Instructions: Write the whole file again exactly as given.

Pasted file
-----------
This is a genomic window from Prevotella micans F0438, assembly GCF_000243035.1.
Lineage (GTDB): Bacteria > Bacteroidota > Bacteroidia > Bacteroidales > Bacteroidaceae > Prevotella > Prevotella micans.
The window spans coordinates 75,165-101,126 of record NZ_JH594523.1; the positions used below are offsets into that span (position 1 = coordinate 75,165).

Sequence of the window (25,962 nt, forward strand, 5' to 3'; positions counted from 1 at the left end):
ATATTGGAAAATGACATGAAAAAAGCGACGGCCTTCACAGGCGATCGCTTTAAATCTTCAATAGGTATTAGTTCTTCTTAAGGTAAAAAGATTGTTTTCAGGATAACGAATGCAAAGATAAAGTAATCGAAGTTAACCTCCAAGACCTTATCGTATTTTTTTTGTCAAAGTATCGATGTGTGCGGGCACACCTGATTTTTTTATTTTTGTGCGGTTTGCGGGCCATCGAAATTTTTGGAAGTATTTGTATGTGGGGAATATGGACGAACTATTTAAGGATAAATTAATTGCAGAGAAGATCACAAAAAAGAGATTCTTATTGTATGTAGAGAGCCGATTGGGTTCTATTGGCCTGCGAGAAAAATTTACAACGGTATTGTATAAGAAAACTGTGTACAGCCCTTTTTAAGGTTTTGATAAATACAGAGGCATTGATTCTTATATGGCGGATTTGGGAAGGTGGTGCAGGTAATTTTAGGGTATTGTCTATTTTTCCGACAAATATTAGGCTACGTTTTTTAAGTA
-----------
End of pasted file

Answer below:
This is a genomic window from Prevotella micans F0438, assembly GCF_000243035.1.
Lineage (GTDB): Bacteria > Bacteroidota > Bacteroidia > Bacteroidales > Bacteroidaceae > Prevotella > Prevotella micans.
The window spans coordinates 75,165-101,126 of record NZ_JH594523.1; the positions used below are offsets into that span (position 1 = coordinate 75,165).

Sequence of the window (25,962 nt, forward strand, 5' to 3'; positions counted from 1 at the left end):
ATATTGGAAAATGACATGAAAAAAGCGACGGCCTTCACAGGCGATCGCTTTAAATCTTCAATAGGTATTAGTTCTTCTTAAGGTAAAAAGATTGTTTTCAGGATAACGAATGCAAAGATAAAGTAATCGAAGTTAACCTCCAAGACCTTATCGTATTTTTTTTGTCAAAGTATCGATGTGTGCGGGCACACCTGATTTTTTTATTTTTGTGCGGTTTGCGGGCCATCGAAATTTTTGGAAGTATTTGTATGTGGGGAATATGGACGAACTATTTAAGGATAAATTAATTGCAGAGAAGATCACAAAAAAGAGATTCTTATTGTATGTAGAGAGCCGATTGGGTTCTATTGGCCTGCGAGAAAAATTTACAACGGTATTGTATAAGAAAACTGTGTACAGCCCTTTTTAAGGTTTTGATAAATACAGAGGCATTGATTCTTATATGGCGGATTTGGGAAGGTGGTGCAGGTAATTTTAGGGTATTGTCTATTTTTCCGACAAATATTAGGCTACGTTTTTTAAGTA